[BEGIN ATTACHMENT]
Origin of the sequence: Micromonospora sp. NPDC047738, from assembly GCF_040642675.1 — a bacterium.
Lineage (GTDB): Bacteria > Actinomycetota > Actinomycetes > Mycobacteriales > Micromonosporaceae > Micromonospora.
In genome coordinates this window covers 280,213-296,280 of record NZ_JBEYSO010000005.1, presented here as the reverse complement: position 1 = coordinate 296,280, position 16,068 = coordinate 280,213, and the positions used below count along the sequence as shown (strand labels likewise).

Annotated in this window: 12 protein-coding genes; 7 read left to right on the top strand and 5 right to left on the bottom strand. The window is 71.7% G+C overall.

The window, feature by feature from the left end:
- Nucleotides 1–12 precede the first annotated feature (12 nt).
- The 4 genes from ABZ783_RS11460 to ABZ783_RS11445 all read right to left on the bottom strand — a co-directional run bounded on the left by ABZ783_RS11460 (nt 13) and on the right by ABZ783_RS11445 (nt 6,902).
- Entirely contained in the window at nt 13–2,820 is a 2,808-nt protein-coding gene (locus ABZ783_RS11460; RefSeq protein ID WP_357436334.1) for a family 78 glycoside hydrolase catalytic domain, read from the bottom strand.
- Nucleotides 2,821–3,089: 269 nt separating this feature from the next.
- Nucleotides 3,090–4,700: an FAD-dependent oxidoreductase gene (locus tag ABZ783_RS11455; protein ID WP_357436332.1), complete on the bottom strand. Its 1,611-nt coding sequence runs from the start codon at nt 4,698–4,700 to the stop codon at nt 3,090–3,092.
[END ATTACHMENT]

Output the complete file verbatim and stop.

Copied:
Origin of the sequence: Micromonospora sp. NPDC047738, from assembly GCF_040642675.1 — a bacterium.
Lineage (GTDB): Bacteria > Actinomycetota > Actinomycetes > Mycobacteriales > Micromonosporaceae > Micromonospora.
In genome coordinates this window covers 280,213-296,280 of record NZ_JBEYSO010000005.1, presented here as the reverse complement: position 1 = coordinate 296,280, position 16,068 = coordinate 280,213, and the positions used below count along the sequence as shown (strand labels likewise).

Annotated in this window: 12 protein-coding genes; 7 read left to right on the top strand and 5 right to left on the bottom strand. The window is 71.7% G+C overall.

The window, feature by feature from the left end:
- Nucleotides 1–12 precede the first annotated feature (12 nt).
- The 4 genes from ABZ783_RS11460 to ABZ783_RS11445 all read right to left on the bottom strand — a co-directional run bounded on the left by ABZ783_RS11460 (nt 13) and on the right by ABZ783_RS11445 (nt 6,902).
- Entirely contained in the window at nt 13–2,820 is a 2,808-nt protein-coding gene (locus ABZ783_RS11460; RefSeq protein ID WP_357436334.1) for a family 78 glycoside hydrolase catalytic domain, read from the bottom strand.
- Nucleotides 2,821–3,089: 269 nt separating this feature from the next.
- Nucleotides 3,090–4,700: an FAD-dependent oxidoreductase gene (locus tag ABZ783_RS11455; protein ID WP_357436332.1), complete on the bottom strand. Its 1,611-nt coding sequence runs from the start codon at nt 4,698–4,700 to the stop codon at nt 3,090–3,092.